Half-Hitched (The Wrong Bed)(7)

By: Isabel Sharpe

Paul directed Lucky’s bow toward the mooring, which Derek snagged with the boathook, inhaling the cool air’s clean pine-salt scent as he tied her on.

“Nice place you got here.” He and Paul were the only ones on the boat. Most of the wedding guests had already arrived, but Derek hadn’t been able to get a flight out of Hawaii until after his last charter ended yesterday. Or was it the day before? God he was tired. But he wouldn’t miss Paul’s wedding for anything.

“Yeah, it works for us.” Paul grinned and slapped him on the back. He had one of those eternally youthful faces, round cheeks, sandy hair and bright blue eyes. At twenty-nine he didn’t look a day older than when Derek found him ten years earlier vomiting up too much summertime fun, lost and disoriented in a not-great part of Miami. Derek lived there at the time, working jobs on whatever boats he could, in the years before he got serious about his maritime career and enrolled at the Massachusetts Maritime Academy. Since Paul had had no idea where his friend Kevin lived, Derek let him crash on his floor in the tiny apartment he’d sublet when he wasn’t at sea. Didn’t take him long to figure out Paul was a good kid caught in a bad situation—a delayed adolescent rebellion against real and imagined pressures of adulthood.

Derek got Paul a job on a boat for the summer, helped him get off booze and back on track to finish college at Notre Dame. In the ensuing years their friendship surpassed big-brother mentor and younger screw-up, and became close and satisfying. About as close and satisfying as any relationship Derek could have these days.

He helped Paul load last-minute supplies into the onboard dinghy and lower the boat into the smooth water.

“You won’t know a whole lot of people.” Paul climbed into the dinghy and manned the oars. “Sarah, of course.”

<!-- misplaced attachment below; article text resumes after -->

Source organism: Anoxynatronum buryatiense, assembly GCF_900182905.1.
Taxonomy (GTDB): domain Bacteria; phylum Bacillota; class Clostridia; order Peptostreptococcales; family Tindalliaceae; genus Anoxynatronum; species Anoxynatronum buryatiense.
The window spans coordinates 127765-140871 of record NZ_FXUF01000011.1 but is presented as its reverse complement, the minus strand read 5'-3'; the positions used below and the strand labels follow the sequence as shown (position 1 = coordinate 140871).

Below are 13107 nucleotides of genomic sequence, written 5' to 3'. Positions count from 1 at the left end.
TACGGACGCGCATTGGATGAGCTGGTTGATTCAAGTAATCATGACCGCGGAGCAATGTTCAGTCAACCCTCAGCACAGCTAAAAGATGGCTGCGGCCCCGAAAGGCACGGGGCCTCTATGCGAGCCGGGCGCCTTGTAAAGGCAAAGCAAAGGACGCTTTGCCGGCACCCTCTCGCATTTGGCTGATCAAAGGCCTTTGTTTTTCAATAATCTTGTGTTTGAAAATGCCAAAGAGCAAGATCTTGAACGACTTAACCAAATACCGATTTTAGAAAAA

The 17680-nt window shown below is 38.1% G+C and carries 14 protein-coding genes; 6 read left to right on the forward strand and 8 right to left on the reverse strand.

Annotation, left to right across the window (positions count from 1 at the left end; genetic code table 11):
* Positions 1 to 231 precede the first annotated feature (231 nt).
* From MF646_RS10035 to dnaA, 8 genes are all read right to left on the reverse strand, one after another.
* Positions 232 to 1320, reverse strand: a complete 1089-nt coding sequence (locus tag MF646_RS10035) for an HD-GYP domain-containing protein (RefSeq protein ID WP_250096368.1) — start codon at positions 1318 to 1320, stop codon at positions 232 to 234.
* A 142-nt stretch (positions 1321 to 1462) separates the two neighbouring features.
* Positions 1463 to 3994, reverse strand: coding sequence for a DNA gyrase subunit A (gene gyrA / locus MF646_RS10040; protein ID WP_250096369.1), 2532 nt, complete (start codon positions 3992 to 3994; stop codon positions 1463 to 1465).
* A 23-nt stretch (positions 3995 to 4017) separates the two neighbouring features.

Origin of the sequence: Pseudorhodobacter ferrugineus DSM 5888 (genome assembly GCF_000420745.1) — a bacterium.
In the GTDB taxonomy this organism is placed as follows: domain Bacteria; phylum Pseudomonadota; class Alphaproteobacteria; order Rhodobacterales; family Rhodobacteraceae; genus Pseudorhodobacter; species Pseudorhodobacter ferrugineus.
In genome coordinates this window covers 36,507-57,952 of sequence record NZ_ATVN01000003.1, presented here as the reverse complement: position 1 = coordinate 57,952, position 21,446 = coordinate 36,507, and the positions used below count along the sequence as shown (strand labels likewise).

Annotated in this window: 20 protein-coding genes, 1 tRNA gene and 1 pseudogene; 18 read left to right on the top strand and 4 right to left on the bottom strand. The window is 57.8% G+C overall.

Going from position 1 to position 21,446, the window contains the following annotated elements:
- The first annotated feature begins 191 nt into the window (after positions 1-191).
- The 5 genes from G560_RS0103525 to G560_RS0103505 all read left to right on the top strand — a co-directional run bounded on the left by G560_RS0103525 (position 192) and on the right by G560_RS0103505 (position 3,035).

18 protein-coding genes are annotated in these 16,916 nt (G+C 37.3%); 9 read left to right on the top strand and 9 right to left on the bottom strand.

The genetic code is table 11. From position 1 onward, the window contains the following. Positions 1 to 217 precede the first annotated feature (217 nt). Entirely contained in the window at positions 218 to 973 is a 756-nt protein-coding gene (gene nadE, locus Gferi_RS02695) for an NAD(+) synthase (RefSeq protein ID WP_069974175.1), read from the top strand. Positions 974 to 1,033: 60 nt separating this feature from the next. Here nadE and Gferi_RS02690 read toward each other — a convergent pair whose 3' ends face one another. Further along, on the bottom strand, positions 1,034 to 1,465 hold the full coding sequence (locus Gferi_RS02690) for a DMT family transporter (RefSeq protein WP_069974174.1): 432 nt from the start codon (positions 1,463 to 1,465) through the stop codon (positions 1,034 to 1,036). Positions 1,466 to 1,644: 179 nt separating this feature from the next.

Of course. Derek settled himself in the bow seat. He’d emailed Paul’s sister before coming, hoping she’d put aside her grudge against him, but Sarah was a passionate woman prone to the dramatic, and apparently hadn’t forgiven him for thinking it was an extremely bad idea for them to sleep together. Her reply had been coldly formal, but at least she’d replied. “How is Sarah?”

“She’s Sarah.” Paul spoke of his twin with exasperated affection. “Two parts fabulous, two parts crazy-making. She has her best friend Joe here, and her friend from grade school Addie Sewell.”

“Addie.” Derek frowned, trying to get his tired brain to function. “That’s a familiar name, have I met her?”

“Nope.” Paul corrected his course with a few strokes of his right oar. “Grade school friend of ours. I was crazy about her for years.”

“Oh, right, the woman who walked on water.” Derek had been curious about her. Paul was easygoing about pretty much everything—once he stopped drinking—but this Addie had him in knots. As far as Derek knew, Paul had never let on to Addie how he felt.

“Yeah, I had it bad.” Paul shook his head, laughing. “Ellen finally exorcized her completely. Addie’s a great friend now.”

“Okay. Sarah, Addie. Who else?” The boat nudged onto the generous expanse of sand exposed at half tide. Derek jumped out and grabbed the bowline, pulled the dinghy up onto the beach. At high tide, there was barely enough beach to walk on. At low, twelve vertical feet out, there was ample sand, then ample mud, sprinkled with rocks and starfish, clusters of mussels, and a hidden bounty of steamer clams.

“Some friends from college and a few from work in Boston. Nice people. Oh, and Kevin Ames, who can’t make it until tomorrow. I think you met him once.” He gave Derek a sheepish look and started unloading the skiff onto a waiting wheelbarrow. “Maybe not under the best circumstances.”

“Right.” Kevin had been the friend buying Paul booze in Florida in spite of his obvious issues with alcohol, and encouraging him to drop out of college and “find himself.” He’d reminded Derek of his own brothers: wealthy, self-centered and entitled, sure rules were for other people and that they’d automatically rise to the top—like most scum. If it wasn’t for the sea, which had started calling to Derek in middle school and soon after took him away from the life his parents planned for him, he’d probably be that way himself.

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